(This session has been cancelled) Bringing Spectatorship Home: The Spectacle of Television Viewing in Postwar Britain
20 Nov 2017, 17:15 to 20 Nov 2017, 19:15
Sport and Leisure History
IHR Past and Present Room, N202, Second Floor, IHR, Senate House, Malet Street, London WC1E 7HU
Emily Rees , University of Nottingham
Please note: this session has been cancelled
Television has become, for the most part, an everyday leisure activity; an integral, yet taken for granted, part of domestic life. However, in the early decades of its development, as Helen Wheatley has previously argued, the exhibition of television was a spectacular event and its audience were more akin to spectators than what we now term ‘viewers’. This paper will demonstrate that, while television ultimately became a private form of leisure, in the late 1940s and early 1950s, television was frequently viewed in group settings, at demonstrations, exhibitions, and departments stores, but also in the homes of friends, family and neighbours.
This paper will focus on group viewing within the domestic setting, examining how, for these early viewers of television, the experience of “looking-in” at television was a novel, spectacular experience, which was framed through the physical object of the television receiver. Indeed, one of the defining early television “events” – Queen Elizabeth II’s coronation in 1953 – was an example of mediated spectacle, whereby the television set was a central component to the experience of viewing a defining event of the postwar era.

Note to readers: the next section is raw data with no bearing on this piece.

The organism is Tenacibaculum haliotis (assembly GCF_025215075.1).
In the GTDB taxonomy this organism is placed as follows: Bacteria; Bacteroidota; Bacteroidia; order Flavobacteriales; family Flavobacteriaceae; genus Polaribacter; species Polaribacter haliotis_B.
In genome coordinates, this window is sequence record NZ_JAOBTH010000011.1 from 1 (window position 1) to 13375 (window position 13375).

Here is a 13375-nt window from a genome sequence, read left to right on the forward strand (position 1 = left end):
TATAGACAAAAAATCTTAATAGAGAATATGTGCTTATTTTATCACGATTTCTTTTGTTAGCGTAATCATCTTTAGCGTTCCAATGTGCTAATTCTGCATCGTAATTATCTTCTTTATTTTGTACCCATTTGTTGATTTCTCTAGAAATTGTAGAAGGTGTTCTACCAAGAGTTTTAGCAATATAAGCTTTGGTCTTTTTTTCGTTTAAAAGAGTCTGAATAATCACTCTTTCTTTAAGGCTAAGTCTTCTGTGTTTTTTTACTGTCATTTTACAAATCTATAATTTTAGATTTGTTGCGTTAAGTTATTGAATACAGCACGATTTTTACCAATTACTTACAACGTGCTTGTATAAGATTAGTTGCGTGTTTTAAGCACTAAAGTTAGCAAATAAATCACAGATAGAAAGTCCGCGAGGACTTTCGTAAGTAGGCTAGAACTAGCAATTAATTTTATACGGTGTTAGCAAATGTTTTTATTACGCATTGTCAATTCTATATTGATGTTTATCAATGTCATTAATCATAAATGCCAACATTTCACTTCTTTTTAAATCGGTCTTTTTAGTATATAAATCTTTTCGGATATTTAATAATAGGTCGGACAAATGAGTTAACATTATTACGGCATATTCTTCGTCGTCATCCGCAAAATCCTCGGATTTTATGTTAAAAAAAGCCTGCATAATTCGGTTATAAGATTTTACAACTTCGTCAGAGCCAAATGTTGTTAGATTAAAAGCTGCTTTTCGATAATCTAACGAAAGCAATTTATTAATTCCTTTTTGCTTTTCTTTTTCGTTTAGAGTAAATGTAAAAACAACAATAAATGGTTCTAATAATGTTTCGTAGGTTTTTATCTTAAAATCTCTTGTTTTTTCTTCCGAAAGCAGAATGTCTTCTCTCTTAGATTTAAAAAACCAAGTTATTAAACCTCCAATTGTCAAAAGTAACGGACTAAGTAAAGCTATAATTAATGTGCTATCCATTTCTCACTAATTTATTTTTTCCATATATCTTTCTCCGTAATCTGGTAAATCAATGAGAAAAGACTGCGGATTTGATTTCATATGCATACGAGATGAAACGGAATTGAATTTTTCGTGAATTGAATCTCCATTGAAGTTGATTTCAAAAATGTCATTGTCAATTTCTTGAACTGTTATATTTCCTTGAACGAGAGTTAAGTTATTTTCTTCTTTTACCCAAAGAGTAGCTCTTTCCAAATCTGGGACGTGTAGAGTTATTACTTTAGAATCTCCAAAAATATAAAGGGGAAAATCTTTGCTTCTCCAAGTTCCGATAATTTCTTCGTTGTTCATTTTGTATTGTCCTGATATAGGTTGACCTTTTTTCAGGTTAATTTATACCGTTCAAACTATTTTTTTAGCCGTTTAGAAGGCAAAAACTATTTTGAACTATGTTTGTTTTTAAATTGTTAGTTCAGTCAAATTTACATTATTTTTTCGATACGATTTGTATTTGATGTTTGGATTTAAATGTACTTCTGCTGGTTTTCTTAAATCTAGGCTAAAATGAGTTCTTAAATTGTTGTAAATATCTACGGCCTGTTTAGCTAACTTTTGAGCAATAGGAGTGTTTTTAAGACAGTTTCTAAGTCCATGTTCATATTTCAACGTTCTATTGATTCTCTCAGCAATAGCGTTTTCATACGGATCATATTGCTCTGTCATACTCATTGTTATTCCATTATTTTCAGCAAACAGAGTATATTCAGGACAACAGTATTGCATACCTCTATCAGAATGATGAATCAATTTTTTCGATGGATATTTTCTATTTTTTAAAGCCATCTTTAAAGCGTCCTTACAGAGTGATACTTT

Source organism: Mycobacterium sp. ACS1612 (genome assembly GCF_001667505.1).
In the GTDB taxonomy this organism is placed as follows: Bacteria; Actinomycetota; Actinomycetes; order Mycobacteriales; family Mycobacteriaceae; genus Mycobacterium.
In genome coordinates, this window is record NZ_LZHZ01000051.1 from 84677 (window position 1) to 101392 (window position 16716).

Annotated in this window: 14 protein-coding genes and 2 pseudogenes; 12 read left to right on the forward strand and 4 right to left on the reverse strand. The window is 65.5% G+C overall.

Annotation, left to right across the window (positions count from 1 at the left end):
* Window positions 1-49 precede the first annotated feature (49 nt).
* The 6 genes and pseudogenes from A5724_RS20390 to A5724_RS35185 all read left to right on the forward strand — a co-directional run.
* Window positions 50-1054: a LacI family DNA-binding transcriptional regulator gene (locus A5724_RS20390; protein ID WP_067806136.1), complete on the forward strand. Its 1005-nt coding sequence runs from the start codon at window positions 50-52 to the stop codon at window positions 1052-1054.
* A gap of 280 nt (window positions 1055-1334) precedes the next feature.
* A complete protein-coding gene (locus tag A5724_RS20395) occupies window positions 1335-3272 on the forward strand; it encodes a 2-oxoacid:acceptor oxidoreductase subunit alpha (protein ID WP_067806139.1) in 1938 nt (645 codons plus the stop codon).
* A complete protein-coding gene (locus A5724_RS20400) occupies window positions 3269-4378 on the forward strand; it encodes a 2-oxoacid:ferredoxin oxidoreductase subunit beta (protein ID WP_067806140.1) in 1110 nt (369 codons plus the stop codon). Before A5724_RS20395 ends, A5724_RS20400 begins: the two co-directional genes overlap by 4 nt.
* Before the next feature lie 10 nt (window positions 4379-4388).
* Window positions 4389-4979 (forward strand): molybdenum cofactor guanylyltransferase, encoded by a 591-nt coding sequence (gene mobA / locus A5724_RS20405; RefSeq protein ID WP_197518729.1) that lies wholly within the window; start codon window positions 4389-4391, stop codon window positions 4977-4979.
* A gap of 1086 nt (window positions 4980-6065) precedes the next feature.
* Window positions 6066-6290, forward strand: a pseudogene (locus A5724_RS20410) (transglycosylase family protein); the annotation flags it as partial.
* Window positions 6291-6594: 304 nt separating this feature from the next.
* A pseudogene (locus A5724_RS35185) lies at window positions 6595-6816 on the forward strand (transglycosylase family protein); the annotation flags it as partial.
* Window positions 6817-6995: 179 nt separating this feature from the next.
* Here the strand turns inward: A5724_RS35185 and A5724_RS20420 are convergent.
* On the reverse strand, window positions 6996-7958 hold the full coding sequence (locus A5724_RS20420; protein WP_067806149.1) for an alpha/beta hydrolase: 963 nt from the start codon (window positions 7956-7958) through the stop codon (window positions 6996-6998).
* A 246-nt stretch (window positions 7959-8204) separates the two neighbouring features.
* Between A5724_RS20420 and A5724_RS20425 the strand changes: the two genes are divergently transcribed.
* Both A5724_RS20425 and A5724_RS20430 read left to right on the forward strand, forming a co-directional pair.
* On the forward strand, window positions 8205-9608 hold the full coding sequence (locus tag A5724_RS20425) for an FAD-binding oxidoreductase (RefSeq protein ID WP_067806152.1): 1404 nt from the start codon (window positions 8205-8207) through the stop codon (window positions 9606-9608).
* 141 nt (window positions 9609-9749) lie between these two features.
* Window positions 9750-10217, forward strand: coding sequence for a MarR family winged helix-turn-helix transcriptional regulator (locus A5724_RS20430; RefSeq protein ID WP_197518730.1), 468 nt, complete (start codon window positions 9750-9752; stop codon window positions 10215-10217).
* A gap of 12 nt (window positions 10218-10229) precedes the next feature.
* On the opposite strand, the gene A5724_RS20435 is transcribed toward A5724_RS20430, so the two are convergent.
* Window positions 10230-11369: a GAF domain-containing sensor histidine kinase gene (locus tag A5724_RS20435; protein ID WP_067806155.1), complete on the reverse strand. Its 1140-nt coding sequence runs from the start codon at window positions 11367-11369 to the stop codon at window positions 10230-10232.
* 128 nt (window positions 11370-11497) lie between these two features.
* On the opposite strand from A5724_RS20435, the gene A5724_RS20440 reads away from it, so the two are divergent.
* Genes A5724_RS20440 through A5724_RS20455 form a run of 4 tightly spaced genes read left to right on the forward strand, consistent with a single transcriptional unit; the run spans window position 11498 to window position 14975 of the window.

This paper aims to recover early television viewing experiences using a Mass Observation directive from 2003, which asked for memories of television in the 1950s and 60s, and includes several accounts of viewing television for the first time, including the Coronation. The memories reveal that the spectacle was not necessarily only what was shown on screen, but the domestic social gathering around the screen with the object of the television receiver at its centre.
Emily Rees is undertaking an AHRC-funded PhD on the domestication and commodification of television between 1936 and 1976 in the Department of Culture, Film and Media at the University of Nottingham, and the author of a forthcoming article in the Journal of Popular Television.
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